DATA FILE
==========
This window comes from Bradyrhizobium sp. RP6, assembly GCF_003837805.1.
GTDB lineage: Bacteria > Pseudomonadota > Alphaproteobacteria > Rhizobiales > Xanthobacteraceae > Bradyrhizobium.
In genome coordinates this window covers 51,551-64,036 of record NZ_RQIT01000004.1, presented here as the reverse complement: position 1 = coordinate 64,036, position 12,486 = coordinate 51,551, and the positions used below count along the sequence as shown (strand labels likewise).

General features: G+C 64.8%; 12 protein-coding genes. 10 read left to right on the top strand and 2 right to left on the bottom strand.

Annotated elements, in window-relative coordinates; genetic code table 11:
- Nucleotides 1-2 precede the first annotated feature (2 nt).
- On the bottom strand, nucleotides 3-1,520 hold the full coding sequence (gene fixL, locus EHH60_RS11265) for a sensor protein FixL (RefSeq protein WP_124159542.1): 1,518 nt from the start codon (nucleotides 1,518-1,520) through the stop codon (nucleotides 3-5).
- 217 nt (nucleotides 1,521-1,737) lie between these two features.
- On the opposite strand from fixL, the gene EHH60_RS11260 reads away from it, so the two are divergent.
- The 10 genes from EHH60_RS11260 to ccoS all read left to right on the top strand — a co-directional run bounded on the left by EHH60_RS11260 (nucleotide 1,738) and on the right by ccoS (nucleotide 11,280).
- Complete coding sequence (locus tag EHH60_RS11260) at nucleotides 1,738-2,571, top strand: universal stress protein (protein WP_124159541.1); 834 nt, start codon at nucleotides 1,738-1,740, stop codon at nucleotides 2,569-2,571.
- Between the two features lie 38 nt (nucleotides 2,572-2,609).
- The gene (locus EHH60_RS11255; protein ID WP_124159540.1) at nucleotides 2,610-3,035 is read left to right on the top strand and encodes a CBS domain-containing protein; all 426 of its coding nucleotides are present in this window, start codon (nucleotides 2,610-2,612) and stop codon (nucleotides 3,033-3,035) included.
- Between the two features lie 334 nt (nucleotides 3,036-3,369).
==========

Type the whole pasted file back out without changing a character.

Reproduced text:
This window comes from Bradyrhizobium sp. RP6, assembly GCF_003837805.1.
GTDB lineage: Bacteria > Pseudomonadota > Alphaproteobacteria > Rhizobiales > Xanthobacteraceae > Bradyrhizobium.
In genome coordinates this window covers 51,551-64,036 of record NZ_RQIT01000004.1, presented here as the reverse complement: position 1 = coordinate 64,036, position 12,486 = coordinate 51,551, and the positions used below count along the sequence as shown (strand labels likewise).

General features: G+C 64.8%; 12 protein-coding genes. 10 read left to right on the top strand and 2 right to left on the bottom strand.

Annotated elements, in window-relative coordinates; genetic code table 11:
- Nucleotides 1-2 precede the first annotated feature (2 nt).
- On the bottom strand, nucleotides 3-1,520 hold the full coding sequence (gene fixL, locus EHH60_RS11265) for a sensor protein FixL (RefSeq protein WP_124159542.1): 1,518 nt from the start codon (nucleotides 1,518-1,520) through the stop codon (nucleotides 3-5).
- 217 nt (nucleotides 1,521-1,737) lie between these two features.
- On the opposite strand from fixL, the gene EHH60_RS11260 reads away from it, so the two are divergent.
- The 10 genes from EHH60_RS11260 to ccoS all read left to right on the top strand — a co-directional run bounded on the left by EHH60_RS11260 (nucleotide 1,738) and on the right by ccoS (nucleotide 11,280).
- Complete coding sequence (locus tag EHH60_RS11260) at nucleotides 1,738-2,571, top strand: universal stress protein (protein WP_124159541.1); 834 nt, start codon at nucleotides 1,738-1,740, stop codon at nucleotides 2,569-2,571.
- Between the two features lie 38 nt (nucleotides 2,572-2,609).
- The gene (locus EHH60_RS11255; protein ID WP_124159540.1) at nucleotides 2,610-3,035 is read left to right on the top strand and encodes a CBS domain-containing protein; all 426 of its coding nucleotides are present in this window, start codon (nucleotides 2,610-2,612) and stop codon (nucleotides 3,033-3,035) included.
- Between the two features lie 334 nt (nucleotides 3,036-3,369).